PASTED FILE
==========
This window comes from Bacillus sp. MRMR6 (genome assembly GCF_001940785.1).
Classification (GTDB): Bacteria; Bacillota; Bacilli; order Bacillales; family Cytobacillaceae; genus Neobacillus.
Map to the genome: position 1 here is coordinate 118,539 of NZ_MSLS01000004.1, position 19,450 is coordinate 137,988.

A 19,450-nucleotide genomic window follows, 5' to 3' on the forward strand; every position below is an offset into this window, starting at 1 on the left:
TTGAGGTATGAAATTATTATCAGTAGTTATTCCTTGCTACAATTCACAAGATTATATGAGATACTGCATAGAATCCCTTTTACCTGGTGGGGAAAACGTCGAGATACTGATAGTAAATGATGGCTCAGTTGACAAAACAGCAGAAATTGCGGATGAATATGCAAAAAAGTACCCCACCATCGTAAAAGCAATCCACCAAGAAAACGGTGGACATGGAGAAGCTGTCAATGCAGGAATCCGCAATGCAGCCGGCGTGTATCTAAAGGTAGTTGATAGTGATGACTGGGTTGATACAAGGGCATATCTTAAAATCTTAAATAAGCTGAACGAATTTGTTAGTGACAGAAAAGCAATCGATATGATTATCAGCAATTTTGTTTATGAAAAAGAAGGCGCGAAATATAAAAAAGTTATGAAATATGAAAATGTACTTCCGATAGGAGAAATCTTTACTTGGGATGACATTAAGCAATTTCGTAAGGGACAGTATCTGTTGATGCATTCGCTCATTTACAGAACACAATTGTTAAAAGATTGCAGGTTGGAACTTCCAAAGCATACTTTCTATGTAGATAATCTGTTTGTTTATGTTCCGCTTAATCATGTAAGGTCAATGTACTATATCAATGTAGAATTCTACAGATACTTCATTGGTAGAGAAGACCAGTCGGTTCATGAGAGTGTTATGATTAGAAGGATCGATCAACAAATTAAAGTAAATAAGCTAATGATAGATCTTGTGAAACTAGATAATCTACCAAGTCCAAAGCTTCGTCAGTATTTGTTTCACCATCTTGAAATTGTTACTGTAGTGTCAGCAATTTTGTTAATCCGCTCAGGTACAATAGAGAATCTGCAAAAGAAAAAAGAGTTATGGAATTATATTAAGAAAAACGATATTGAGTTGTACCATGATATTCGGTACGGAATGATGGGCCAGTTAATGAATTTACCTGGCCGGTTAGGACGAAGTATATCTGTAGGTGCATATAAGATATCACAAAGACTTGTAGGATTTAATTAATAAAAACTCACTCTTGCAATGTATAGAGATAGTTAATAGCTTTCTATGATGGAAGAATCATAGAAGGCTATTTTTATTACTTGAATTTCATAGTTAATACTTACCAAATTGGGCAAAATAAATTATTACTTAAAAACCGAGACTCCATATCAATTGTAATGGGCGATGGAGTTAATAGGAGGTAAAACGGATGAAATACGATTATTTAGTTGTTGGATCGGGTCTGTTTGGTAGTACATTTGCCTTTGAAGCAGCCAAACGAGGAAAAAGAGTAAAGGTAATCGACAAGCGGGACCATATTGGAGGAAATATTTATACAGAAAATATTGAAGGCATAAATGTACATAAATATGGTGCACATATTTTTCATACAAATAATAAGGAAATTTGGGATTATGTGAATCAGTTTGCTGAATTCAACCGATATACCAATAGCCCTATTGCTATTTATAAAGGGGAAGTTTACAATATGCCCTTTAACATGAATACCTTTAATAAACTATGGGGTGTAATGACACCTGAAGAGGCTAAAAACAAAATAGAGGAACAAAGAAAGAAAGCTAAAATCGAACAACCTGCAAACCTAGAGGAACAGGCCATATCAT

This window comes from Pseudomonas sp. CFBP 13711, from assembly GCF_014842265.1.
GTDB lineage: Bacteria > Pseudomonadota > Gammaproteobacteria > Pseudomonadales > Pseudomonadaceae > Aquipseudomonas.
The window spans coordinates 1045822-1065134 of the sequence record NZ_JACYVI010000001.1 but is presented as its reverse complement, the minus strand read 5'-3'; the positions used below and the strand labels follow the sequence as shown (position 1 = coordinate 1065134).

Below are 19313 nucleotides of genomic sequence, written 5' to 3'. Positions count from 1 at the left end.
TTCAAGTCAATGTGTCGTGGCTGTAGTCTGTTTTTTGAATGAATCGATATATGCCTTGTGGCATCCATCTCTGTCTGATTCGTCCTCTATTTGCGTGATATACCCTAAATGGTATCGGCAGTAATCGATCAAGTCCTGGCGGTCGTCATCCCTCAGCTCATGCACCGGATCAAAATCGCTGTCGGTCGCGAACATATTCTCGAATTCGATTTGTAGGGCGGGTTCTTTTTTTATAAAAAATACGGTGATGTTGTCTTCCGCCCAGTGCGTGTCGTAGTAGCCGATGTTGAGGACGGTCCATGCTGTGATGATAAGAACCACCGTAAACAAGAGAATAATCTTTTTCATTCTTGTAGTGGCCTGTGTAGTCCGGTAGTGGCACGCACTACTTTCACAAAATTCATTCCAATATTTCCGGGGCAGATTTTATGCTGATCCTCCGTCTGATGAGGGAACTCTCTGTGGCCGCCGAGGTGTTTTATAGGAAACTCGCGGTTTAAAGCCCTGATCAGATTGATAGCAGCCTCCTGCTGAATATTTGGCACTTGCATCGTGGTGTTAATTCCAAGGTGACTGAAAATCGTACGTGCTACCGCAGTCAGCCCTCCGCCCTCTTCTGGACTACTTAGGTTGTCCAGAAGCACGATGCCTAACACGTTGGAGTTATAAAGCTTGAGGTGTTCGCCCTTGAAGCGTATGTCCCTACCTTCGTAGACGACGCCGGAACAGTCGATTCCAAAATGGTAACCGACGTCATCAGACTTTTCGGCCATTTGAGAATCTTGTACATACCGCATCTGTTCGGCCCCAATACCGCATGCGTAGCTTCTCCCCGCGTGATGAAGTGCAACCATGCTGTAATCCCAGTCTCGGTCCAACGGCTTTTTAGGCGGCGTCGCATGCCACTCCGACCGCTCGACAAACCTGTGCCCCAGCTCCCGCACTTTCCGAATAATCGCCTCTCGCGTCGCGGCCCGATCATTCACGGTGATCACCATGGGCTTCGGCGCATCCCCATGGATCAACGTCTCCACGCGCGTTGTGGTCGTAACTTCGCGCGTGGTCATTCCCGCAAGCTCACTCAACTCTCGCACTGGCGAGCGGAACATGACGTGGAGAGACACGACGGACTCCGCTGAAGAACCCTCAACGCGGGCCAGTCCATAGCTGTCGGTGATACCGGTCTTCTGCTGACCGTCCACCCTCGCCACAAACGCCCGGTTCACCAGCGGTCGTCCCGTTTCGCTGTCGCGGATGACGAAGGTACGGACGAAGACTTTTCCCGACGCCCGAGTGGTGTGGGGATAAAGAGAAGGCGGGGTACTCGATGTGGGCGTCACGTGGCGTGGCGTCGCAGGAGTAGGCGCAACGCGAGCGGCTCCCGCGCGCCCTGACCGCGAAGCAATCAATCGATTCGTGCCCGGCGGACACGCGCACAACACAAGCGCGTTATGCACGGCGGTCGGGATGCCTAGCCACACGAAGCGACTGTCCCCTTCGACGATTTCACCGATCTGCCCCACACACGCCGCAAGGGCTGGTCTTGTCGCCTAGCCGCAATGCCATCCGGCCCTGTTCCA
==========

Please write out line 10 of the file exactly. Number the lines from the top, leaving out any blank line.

TTCAAGTCAATGTGTCGTGGCTGTAGTCTGTTTTTTGAATGAATCGATATATGCCTTGTGGCATCCATCTCTGTCTGATTCGTCCTCTATTTGCGTGATATACCCTAAATGGTATCGGCAGTAATCGATCAAGTCCTGGCGGTCGTCATCCCTCAGCTCATGCACCGGATCAAAATCGCTGTCGGTCGCGAACATATTCTCGAATTCGATTTGTAGGGCGGGTTCTTTTTTTATAAAAAATACGGTGATGTTGTCTTCCGCCCAGTGCGTGTCGTAGTAGCCGATGTTGAGGACGGTCCATGCTGTGATGATAAGAACCACCGTAAACAAGAGAATAATCTTTTTCATTCTTGTAGTGGCCTGTGTAGTCCGGTAGTGGCACGCACTACTTTCACAAAATTCATTCCAATATTTCCGGGGCAGATTTTATGCTGATCCTCCGTCTGATGAGGGAACTCTCTGTGGCCGCCGAGGTGTTTTATAGGAAACTCGCGGTTTAAAGCCCTGATCAGATTGATAGCAGCCTCCTGCTGAATATTTGGCACTTGCATCGTGGTGTTAATTCCAAGGTGACTGAAAATCGTACGTGCTACCGCAGTCAGCCCTCCGCCCTCTTCTGGACTACTTAGGTTGTCCAGAAGCACGATGCCTAACACGTTGGAGTTATAAAGCTTGAGGTGTTCGCCCTTGAAGCGTATGTCCCTACCTTCGTAGACGACGCCGGAACAGTCGATTCCAAAATGGTAACCGACGTCATCAGACTTTTCGGCCATTTGAGAATCTTGTACATACCGCATCTGTTCGGCCCCAATACCGCATGCGTAGCTTCTCCCCGCGTGATGAAGTGCAACCATGCTGTAATCCCAGTCTCGGTCCAACGGCTTTTTAGGCGGCGTCGCATGCCACTCCGACCGCTCGACAAACCTGTGCCCCAGCTCCCGCACTTTCCGAATAATCGCCTCTCGCGTCGCGGCCCGATCATTCACGGTGATCACCATGGGCTTCGGCGCATCCCCATGGATCAACGTCTCCACGCGCGTTGTGGTCGTAACTTCGCGCGTGGTCATTCCCGCAAGCTCACTCAACTCTCGCACTGGCGAGCGGAACATGACGTGGAGAGACACGACGGACTCCGCTGAAGAACCCTCAACGCGGGCCAGTCCATAGCTGTCGGTGATACCGGTCTTCTGCTGACCGTCCACCCTCGCCACAAACGCCCGGTTCACCAGCGGTCGTCCCGTTTCGCTGTCGCGGATGACGAAGGTACGGACGAAGACTTTTCCCGACGCCCGAGTGGTGTGGGGATAAAGAGAAGGCGGGGTACTCGATGTGGGCGTCACGTGGCGTGGCGTCGCAGGAGTAGGCGCAACGCGAGCGGCTCCCGCGCGCCCTGACCGCGAAGCAATCAATCGATTCGTGCCCGGCGGACACGCGCACAACACAAGCGCGTTATGCACGGCGGTCGGGATGCCTAGCCACACGAAGCGACTGTCCCCTTCGACGATTTCACCGATCTGCCCCACACACGCCGCAAGGGCTGGTCTTGTCGCCTAGCCGCAATGCCATCCGGCCCTGTTCCA